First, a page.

McAfee SECURE sites help keep you safe from identity theft, credit card fraud, spyware, spam, viruses and online scams

The role of the doctrine of state sovereignty in the development of international law. Illustrate your essay with specific examples.

This essay will look to critically evaluate the role of the doctrine of state sovereignty in the development of international law and as to what extent the doctrine of state sovereignty is crucial to the effective operation of international relations.

The doctrine of state sovereignty concerns the political and legal idea that ultimate authority is solely encapsulated in a state free from external (international) control. However, despite the nature of the doctrine of state sovereignty, English Courts have generally stated that international law should be incorporated into our national law under the doctrine of incorporation, according to numerous decisions between 1737 and 1861 including the Barbuit's case and many other decisions decided within this period. But, in contrast, R v. Keyn was said to demonstrate that the doctrine of incorporation should be abandoned, although that was only because the court was said to have been unclear as to whether there was a clear rule of international law permitting a state to exercise jurisdiction over 'aliens' for criminal offences committed in its territorial sea; although this decision was effectively reversed by Section 3 of the Territorial Waters Jurisdiction Act 1878.

Generally, treaties under international law must be interpreted in good faith in accordance with the ordinary meaning given to the terms of the treaty in view of its object and purpose, despite the nature of the doctrine of state sovereignty. Therefore, for example, the articles of the 'Vienna Convention on the Law of Treaties' are not arranged hierarchically, but were to apply as an integrated or interdependent whole so that the basic approach most generally favoured is one which has primary regard for the textual meaning of each treaty. However, English Courts cannot interpret treaties that are not incorporated by statute into municipal law. This is because the interpretation of such treaties and decisions as to whether or not they have been complied with are matters exclusively for the Crown in its conduct of foreign relations. However, in exceptional circumstances courts may interpret a treaty if its provisions have been incorporated into, for example, a contract that may refer to a particular treaty and its terms as part of the factual background against which a particular issue is to be determined, according to the decisions in JH Rayner (Mincing Lane) Ltd v. Department of Trade & Industry and Littrell v. United States of America. Furthermore, within the scope of European Law, the European Court of Justice has reasoned, that if the EC Treaty is to create a Common Market and ever closer union among the continually increasing number of European Member States were ever to be realised, individual Member States should not look to introduce unilateral changes under the doctrine of state sovereignty and Community measures should not be made subject to the varying requirements of the national law in each Member State.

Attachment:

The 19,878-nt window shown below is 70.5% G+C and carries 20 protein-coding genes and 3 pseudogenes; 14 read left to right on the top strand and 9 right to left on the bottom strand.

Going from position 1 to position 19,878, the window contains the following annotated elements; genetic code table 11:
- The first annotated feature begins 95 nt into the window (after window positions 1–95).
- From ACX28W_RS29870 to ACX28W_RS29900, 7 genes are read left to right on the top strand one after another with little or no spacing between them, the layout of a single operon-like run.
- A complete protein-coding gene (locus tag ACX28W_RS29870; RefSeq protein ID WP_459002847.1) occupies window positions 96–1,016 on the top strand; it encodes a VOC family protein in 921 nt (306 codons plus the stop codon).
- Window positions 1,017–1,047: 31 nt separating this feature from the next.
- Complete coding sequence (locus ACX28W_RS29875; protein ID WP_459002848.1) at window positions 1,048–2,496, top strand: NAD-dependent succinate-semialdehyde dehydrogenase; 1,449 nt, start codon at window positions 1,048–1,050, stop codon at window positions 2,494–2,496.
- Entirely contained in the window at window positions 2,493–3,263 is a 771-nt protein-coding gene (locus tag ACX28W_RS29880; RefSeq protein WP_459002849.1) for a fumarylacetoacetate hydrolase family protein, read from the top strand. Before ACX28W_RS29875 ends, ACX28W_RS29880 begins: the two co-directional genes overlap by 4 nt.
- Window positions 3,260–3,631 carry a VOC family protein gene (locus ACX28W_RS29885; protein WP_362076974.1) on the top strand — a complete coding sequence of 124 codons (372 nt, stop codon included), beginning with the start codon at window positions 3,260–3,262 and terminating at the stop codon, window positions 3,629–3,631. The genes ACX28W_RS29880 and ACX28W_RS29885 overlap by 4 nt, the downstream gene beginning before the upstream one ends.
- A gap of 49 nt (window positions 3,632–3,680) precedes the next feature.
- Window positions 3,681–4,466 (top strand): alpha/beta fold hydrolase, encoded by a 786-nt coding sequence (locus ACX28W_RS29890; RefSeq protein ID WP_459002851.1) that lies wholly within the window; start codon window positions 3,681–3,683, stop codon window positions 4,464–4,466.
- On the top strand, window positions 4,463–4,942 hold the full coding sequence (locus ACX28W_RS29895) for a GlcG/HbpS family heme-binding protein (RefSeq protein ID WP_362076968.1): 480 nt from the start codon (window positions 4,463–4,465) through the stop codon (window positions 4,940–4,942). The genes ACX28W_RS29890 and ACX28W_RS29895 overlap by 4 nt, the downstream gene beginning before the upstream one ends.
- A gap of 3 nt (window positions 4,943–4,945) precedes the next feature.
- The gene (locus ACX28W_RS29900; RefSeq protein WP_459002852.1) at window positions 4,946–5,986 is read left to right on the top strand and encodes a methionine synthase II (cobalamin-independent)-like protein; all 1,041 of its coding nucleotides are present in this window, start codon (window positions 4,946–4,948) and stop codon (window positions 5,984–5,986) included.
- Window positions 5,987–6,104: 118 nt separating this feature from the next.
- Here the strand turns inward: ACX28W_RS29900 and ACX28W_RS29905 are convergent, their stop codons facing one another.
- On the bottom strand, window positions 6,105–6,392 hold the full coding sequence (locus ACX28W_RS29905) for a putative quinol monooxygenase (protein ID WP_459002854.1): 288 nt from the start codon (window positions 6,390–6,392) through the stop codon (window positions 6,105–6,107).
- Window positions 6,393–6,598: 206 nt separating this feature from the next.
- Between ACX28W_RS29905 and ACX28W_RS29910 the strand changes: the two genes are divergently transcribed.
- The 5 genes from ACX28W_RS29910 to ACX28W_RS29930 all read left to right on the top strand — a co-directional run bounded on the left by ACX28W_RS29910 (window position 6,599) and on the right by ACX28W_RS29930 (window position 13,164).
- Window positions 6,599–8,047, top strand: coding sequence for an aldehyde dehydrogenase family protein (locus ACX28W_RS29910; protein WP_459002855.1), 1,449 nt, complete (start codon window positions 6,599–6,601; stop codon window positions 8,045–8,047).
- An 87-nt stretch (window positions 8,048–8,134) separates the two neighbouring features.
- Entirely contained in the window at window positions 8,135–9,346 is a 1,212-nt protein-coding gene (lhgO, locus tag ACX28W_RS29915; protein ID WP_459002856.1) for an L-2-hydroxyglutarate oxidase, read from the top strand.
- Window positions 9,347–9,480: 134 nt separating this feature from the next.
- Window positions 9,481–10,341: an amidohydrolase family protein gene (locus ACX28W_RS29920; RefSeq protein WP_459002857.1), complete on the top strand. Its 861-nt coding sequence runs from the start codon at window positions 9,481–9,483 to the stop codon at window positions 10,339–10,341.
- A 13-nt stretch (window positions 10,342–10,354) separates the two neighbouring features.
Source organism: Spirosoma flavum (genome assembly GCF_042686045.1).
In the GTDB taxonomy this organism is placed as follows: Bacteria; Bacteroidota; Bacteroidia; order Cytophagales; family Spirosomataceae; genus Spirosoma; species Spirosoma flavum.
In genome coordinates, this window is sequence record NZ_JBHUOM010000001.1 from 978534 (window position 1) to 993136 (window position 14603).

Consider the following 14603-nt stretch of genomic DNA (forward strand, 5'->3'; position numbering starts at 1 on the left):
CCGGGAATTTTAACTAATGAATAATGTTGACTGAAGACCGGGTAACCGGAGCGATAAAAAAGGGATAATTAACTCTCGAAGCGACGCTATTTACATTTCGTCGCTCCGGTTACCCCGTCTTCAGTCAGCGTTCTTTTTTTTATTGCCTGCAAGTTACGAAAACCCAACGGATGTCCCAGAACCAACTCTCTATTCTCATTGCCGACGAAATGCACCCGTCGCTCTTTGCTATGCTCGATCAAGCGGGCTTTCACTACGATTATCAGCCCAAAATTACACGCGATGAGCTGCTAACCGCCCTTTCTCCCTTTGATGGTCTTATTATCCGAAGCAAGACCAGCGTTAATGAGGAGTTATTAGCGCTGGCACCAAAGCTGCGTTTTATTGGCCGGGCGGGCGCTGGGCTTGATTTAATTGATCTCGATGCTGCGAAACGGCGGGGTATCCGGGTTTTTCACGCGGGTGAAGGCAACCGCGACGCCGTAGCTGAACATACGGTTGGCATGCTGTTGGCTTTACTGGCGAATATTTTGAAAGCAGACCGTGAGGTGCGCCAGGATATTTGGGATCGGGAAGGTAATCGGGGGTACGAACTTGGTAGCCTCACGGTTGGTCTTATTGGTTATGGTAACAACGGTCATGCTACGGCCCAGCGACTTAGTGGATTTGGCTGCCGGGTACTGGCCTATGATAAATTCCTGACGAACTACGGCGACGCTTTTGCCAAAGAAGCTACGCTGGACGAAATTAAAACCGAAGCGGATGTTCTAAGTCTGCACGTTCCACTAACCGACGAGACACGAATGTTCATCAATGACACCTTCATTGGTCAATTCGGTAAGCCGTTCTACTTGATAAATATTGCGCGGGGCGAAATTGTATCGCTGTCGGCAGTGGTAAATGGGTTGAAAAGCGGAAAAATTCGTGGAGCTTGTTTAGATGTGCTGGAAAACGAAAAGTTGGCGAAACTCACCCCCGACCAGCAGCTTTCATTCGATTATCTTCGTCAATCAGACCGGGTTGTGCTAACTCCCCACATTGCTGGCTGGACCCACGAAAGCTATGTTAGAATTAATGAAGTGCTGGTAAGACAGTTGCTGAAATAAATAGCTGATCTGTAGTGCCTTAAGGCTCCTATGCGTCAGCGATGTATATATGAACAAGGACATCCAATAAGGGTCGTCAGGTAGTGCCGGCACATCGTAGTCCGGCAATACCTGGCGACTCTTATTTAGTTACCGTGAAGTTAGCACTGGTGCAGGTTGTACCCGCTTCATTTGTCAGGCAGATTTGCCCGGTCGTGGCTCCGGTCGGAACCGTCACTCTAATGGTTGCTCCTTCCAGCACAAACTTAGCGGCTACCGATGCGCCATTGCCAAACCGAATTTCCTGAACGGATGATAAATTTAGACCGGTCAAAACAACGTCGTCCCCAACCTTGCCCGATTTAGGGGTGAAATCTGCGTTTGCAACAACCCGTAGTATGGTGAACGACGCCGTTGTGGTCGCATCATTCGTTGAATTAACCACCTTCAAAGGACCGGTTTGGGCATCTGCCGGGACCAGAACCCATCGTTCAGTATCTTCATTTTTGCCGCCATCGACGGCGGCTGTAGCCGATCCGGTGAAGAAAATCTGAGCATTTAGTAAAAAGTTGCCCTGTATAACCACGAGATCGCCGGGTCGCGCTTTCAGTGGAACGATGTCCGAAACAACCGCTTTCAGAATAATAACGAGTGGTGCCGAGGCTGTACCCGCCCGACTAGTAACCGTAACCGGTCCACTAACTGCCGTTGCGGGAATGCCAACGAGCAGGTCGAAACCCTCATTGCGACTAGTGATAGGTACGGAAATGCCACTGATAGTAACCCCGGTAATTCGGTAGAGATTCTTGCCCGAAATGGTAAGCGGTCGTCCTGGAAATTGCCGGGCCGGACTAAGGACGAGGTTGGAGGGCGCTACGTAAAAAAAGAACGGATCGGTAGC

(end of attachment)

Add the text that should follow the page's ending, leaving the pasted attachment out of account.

In conclusion, whilst it could be argued that the doctrine of state sovereignty plays a crucial role in the development of international law and the operation of effective international relations, if the UK and other nations were to always invoke this doctrine it would make it much more difficult for different countries to formulate effective international relations. This means the doctrines of incorporation and transformation are perhaps even more important for the development of international law and the effective operation of international relations because otherwise, for example, companies would have to adjust their business practices to operate under different legal systems that exist in different countries, so clearly it is much better when there is a community structure of international law to enhance the operation of international relations and avoid such problems. Therefore, it is in fact arguable that more is done to help international relations when a country fails to invoke the doctrine of state sovereignty than when they actually choose to use it.

Related Links
To Top